Scientific 61.21 High 59.25 Average
Agricultural/ Personal
53.96 Low 54.36 Average

 There is no relationship between intrinsic and extrinsic to the dimensions of

Mechanical, Professional, Esthetic, Scientific and Agricultural/Personal Service. This
means that regardless of the type of motivation the respondents have; it does not
significantly affect the type of occupational preferences the respondents have. Thus,
the r- value between intrinsic and extrinsic in Commercial denotes an average
correlation. Therefore, there is a marked to substantial relationship between intrinsic
and extrinsic in Commercial. This means, a fair level of intrinsic and extrinsic


motivation prefers a Commercial related occupational preference among individual.
Findings to this data regards to Table 3.





VA0IABLES Int. Ext. Comm. Mech. Prof. Estn. Sci.
Intrinsic 1
Extrinsic 0.64 1
Comm. -0.12 -0.16 1
Mech. 0.08 0.01 0.25 1
Prof. -0.06 0.05 0.33 0.12 1
Estn. 0.06 -0.06 0.27 0.17 0.20 1
Sci. 0.09 0.03 0.15 0.27 0.11 0.18 1
Agr./Pers. 0.04 0.08 0.25 0.16 0.25 0.24 0.06 1

Ñ !

x2 values
Variables C.V. (’
Commercial Mechanical Professional Esthetic Scientific Agricultural df =0.05
Age 32.51 36.26 26.11 88.01 37.42 23.12 48 67.5

Gender 7.16 31.43 10.02 11.6 25.8 10.48 4 9.49

Course 55.05 32.15 24.15 25.31 27.82 17.27 20 31.41

12.83 10.5 2.29 16.23 15.97 6.27 4 9.49

Table 4 shows the relationship of the demographic profile of the respondents

among the six dimensions of the Brainard Occupational Preference Inventory. Most of
the results show a significant relationship regarding to age, gender, course and year


The study of Amabile, Goldfarb, & Brackfield (1990) the findings suggest that
individuals who are strongly extrinsically motivated may view their work environment in
terms of its extrinsic controls and they may seek occupations where extrinsic
motivators are salient and individual who are strongly motivated may view and seek
out complex, difficult tasks, are related only to certain components of intrinsic
motivation, such as challenge, fun and satisfaction. Moreover, the result was
contradicted by the theory of Leeper and Greene (1978) proposed that individual¶s
intrinsic motivation will decrease to the extent that their extrinsic motivation increases.
In the table 2, the result of the study was contradicted by the study of Pulkkinea
et. al (2002) that career stability is strongly related to women than men because
women are more likely better in terms of socialization and handling interpersonal
relationship compared to men.
A fair level of intrinsic and extrinsic motivation prefers a Commercial related
occupational preference among individual. The findings is supported by the study of
Savickas (1997) where it stated that a motivation attends to how individuals construct
and negotiates their work lives and specifies predictable tasks and coping behavior
that an individual¶s encounter as they develop their careers.
Based from the findings in gender it is supported by the study of Wiley and
Sons (2006) stated that sex differences in both temperament and cognitive ability,
which are products of our evolutionary history, predispose men and women toward
different occupational behavior. The tendency of men to predominate in fields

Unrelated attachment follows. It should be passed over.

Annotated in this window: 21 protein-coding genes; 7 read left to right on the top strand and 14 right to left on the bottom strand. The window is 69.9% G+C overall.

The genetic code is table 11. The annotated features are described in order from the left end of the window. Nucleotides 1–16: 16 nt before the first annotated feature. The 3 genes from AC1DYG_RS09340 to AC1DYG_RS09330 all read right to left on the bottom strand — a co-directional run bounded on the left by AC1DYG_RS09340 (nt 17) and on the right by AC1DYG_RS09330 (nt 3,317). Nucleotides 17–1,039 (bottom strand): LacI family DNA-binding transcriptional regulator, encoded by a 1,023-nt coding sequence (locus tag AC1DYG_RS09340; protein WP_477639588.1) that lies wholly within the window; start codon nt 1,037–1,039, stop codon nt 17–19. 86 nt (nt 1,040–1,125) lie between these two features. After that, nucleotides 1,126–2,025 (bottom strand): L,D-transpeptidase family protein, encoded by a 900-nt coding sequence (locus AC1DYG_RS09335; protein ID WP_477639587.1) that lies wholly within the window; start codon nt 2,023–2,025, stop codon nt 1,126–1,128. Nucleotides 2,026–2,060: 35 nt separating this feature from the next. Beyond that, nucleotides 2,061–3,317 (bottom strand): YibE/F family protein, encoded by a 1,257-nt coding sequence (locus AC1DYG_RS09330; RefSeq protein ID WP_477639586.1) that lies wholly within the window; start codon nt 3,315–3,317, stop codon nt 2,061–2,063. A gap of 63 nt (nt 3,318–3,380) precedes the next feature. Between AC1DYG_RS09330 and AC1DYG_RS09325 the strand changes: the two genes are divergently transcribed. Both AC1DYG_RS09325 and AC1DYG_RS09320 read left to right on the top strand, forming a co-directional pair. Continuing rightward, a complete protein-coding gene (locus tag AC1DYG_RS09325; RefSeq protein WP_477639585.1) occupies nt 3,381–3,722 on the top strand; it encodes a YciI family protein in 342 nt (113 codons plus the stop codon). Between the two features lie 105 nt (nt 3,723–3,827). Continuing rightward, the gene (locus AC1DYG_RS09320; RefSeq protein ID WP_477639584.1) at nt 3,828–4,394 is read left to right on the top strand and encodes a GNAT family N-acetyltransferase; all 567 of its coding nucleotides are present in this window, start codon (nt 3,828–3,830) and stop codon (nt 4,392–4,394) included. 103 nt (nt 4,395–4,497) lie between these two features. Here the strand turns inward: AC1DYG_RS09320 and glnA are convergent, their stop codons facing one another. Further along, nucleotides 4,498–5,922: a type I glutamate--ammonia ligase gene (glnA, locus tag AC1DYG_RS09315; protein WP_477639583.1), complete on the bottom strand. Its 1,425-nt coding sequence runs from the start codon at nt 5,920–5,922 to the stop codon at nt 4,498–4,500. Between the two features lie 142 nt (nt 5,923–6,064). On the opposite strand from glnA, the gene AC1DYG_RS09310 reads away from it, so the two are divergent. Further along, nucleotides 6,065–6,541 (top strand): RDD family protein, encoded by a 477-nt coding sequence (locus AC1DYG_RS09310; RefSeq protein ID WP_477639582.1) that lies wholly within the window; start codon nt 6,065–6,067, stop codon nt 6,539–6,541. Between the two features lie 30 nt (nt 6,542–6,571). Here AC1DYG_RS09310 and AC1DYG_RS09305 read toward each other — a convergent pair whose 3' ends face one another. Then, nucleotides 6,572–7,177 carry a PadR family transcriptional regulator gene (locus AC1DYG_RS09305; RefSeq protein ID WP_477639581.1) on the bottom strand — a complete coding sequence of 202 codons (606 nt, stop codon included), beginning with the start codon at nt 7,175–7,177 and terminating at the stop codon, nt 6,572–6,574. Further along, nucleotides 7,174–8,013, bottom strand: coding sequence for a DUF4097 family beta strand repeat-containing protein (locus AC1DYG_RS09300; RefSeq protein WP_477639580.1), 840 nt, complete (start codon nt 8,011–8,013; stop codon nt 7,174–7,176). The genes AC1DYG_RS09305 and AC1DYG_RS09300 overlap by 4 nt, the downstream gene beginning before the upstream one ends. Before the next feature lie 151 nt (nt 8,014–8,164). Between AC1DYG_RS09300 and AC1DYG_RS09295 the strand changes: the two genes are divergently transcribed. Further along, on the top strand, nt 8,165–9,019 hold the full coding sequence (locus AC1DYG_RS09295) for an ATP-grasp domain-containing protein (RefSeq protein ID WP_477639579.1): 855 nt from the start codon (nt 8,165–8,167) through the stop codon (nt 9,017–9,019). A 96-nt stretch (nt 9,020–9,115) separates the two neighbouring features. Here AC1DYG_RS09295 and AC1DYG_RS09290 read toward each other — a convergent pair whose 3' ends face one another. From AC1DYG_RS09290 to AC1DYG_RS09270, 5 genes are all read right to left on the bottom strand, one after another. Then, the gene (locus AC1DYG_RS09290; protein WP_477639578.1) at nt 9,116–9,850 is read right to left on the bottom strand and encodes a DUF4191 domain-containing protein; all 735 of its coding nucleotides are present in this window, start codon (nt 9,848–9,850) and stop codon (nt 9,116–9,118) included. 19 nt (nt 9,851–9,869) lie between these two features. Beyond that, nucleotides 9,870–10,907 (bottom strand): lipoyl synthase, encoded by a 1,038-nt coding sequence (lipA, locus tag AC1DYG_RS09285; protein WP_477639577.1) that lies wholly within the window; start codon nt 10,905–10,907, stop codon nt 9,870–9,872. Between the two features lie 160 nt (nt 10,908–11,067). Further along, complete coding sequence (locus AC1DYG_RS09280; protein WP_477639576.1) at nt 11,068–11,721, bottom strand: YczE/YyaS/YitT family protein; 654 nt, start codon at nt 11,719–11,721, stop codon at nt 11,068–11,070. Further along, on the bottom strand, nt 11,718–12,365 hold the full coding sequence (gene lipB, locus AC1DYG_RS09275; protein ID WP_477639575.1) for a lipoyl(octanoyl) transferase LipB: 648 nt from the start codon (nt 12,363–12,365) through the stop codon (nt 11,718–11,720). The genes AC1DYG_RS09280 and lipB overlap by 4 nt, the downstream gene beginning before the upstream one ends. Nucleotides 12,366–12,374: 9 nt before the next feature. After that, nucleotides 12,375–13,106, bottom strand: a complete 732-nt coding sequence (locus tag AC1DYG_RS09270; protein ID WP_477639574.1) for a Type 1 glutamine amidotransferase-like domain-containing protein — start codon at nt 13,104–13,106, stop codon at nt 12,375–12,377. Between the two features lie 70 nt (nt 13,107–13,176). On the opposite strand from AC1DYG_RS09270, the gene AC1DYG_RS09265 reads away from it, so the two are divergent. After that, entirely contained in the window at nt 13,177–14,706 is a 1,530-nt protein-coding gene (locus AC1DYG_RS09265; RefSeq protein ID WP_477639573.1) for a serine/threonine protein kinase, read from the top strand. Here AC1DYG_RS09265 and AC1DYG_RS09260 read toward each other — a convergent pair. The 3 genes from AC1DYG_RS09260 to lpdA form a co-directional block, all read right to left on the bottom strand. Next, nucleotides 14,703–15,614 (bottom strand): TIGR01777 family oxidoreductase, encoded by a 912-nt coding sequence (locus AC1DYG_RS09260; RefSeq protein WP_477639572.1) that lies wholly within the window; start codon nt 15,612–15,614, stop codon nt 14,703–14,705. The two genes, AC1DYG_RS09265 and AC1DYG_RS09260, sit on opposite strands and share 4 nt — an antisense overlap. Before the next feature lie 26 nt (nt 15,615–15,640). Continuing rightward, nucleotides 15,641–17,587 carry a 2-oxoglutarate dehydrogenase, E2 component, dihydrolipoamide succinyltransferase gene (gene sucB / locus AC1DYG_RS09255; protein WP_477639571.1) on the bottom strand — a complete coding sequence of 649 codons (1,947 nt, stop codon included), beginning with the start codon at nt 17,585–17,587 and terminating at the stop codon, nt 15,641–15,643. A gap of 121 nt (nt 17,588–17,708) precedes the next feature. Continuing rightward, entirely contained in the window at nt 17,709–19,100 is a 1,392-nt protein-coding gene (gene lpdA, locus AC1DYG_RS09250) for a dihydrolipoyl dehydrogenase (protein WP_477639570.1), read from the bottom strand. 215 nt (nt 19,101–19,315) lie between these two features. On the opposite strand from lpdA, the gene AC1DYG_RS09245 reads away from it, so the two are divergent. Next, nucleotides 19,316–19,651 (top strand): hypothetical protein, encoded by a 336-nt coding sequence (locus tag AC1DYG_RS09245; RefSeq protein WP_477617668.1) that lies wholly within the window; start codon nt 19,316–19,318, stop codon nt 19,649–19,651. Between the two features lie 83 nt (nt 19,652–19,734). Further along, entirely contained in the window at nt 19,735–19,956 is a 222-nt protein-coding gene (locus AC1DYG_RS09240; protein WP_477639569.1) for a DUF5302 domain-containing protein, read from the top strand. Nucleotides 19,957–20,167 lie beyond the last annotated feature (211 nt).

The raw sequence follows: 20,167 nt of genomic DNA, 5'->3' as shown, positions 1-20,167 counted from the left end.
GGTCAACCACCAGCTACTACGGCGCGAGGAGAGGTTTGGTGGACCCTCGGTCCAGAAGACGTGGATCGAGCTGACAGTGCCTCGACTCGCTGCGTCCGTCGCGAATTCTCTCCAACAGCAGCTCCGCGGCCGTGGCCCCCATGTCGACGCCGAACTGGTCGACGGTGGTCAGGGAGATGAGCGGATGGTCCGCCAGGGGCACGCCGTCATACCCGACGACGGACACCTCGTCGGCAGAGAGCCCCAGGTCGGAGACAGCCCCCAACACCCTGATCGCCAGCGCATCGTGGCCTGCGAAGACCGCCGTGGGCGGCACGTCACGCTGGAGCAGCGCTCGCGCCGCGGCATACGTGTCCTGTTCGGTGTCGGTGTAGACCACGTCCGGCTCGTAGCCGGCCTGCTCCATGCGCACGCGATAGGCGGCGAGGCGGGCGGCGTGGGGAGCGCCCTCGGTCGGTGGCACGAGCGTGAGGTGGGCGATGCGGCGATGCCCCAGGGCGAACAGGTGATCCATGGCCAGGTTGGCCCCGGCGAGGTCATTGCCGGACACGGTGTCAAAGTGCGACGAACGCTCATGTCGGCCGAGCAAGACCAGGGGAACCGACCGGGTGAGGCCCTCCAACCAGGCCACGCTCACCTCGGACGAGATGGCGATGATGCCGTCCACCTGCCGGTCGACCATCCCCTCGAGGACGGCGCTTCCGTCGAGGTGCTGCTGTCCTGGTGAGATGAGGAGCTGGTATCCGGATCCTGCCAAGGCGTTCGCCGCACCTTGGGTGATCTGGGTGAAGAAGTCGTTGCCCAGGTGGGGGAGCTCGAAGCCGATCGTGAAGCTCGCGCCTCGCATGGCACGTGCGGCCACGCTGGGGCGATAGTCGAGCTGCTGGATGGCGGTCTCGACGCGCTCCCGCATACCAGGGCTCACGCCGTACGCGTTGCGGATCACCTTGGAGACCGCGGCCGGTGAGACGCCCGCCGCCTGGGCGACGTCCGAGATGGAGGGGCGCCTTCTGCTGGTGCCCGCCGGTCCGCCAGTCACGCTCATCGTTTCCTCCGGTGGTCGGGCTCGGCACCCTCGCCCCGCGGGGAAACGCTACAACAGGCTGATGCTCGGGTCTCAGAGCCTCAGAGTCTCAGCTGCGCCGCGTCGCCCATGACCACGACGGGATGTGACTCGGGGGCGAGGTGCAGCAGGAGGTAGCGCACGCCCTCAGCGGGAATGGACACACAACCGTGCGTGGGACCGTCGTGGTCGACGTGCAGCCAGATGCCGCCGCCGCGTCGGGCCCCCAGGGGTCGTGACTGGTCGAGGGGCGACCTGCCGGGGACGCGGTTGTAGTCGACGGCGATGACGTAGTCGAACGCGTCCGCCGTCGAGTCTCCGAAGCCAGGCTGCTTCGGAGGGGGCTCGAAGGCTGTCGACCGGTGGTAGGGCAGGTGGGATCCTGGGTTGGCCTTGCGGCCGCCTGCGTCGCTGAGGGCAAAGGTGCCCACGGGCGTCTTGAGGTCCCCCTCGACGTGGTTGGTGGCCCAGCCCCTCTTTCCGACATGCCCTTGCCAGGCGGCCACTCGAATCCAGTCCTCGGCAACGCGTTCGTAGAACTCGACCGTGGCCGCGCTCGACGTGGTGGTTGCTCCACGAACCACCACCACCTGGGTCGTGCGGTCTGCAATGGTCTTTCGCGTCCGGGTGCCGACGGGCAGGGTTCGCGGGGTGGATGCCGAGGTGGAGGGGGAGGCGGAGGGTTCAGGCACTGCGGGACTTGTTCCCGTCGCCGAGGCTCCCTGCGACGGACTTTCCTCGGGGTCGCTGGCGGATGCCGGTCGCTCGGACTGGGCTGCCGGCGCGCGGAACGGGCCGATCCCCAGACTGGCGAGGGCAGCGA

imposing high quantitative demands, high physical risk, and low social demands, and
the tendency of women to be drawn to less quantitatively demanding fields, safer jobs,
and jobs with a higher social content are, at least in part, artifacts of an evolutionary
history that has left the human species with a sexually dimorphic mind. These
differences are proximately mediated by sex hormones. Moreover, the findings in the
relationship between ages are supported by the study of @e Lange et. al. (2003)
stated that age and company tenure is related, and that effects of aging are often
confounded by the effects of tenure, and vice versa.

Since congruent motivation serves as an indicator of occupational preference
orientation among the respondents of this study, the researchers recommends the
following in lined and ruled with the limitations of the study. Consider the role of
culture and nationalities as one of the variables regarding the demographic profile of
the respondents in order to determine if cultural differences varies among the
Look for more accurate standardized test when it comes to measuring the level
of motivation whether it is congruent or higher from each other so that it will result for
better interpretations, findings, and understanding. The researchers recommend
administering the test in a wide range of heterogeneous group sample to obtain a
better result. There should be enough time in answering the Brainard Occupational
Preference Inventory Test so that the respondents¶ could focus in answering the test
in accordance to their interest. To search for more related journals concerning the
present study that will further support the relationship between a congruent motivation
and occupational preference orientation.


Morgan, Robert L.,(2008). ³Job Matching: @evelopment and Evaluation of a Web-Based Instrument to
Assess @egree of Match among Employment Preferences´, Journal of Vocational Rehabilitation,
Volume29 Issue1 pp. 29-38

Pulkkinea, Ohranen, Tolvanen (April 2002),´Personality Antecedents of Career Orientation and Stability
among Women compared to Men´, Journal of Vocational Behavior Vol.54, Issue 1, Finland

@e Lange, Annet, et al. (2003). ³Age as Factor in the Relation Work and Mental Health: Results of
Longitudinal TAS Survey´, @epartment of Social and Organizational Psychology,